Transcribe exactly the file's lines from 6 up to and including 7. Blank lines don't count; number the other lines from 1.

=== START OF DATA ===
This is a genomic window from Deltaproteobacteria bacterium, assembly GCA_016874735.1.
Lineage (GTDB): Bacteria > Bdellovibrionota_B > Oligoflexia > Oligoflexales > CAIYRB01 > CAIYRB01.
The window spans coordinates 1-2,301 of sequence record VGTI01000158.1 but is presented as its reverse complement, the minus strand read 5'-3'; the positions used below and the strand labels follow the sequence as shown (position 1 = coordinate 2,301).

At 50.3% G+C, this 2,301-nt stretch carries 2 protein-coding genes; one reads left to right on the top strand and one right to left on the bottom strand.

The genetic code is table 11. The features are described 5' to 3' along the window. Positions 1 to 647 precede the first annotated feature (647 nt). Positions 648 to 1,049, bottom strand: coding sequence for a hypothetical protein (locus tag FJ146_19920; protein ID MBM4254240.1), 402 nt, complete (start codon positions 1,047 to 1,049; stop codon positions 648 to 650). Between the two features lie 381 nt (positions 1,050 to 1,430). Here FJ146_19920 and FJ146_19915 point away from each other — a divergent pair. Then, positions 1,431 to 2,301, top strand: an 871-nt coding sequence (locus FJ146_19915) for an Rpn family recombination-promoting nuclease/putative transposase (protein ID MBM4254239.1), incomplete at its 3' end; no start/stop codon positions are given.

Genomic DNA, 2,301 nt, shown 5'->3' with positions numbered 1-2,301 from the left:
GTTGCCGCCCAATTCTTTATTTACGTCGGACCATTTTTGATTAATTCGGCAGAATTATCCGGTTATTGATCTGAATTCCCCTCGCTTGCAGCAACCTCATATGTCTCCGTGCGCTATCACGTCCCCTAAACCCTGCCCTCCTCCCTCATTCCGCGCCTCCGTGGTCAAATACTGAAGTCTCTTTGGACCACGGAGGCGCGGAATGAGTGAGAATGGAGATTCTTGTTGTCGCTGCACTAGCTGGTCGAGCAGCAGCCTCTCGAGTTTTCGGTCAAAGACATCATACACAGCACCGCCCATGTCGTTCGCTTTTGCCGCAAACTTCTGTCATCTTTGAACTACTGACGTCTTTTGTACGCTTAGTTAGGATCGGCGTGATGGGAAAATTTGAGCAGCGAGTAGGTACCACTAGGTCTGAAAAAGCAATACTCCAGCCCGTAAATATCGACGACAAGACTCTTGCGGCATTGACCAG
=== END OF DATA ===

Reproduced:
Genomic DNA, 2,301 nt, shown 5'->3' with positions numbered 1-2,301 from the left:
GTTGCCGCCCAATTCTTTATTTACGTCGGACCATTTTTGATTAATTCGGCAGAATTATCCGGTTATTGATCTGAATTCCCCTCGCTTGCAGCAACCTCATATGTCTCCGTGCGCTATCACGTCCCCTAAACCCTGCCCTCCTCCCTCATTCCGCGCCTCCGTGGTCAAATACTGAAGTCTCTTTGGACCACGGAGGCGCGGAATGAGTGAGAATGGAGATTCTTGTTGTCGCTGCACTAGCTGGTCGAGCAGCAGCCTCTCGAGTTTTCGGTCAAAGACATCATACACAGCACCGCCCATGTCGTTCGCTTTTGCCGCAAACTTCTGTCATCTTTGAACTACTGACGTCTTTTGTACGCTTAGTTAGGATCGGCGTGATGGGAAAATTTGAGCAGCGAGTAGGTACCACTAGGTCTGAAAAAGCAATACTCCAGCCCGTAAATATCGACGACAAGACTCTTGCGGCATTGACCAG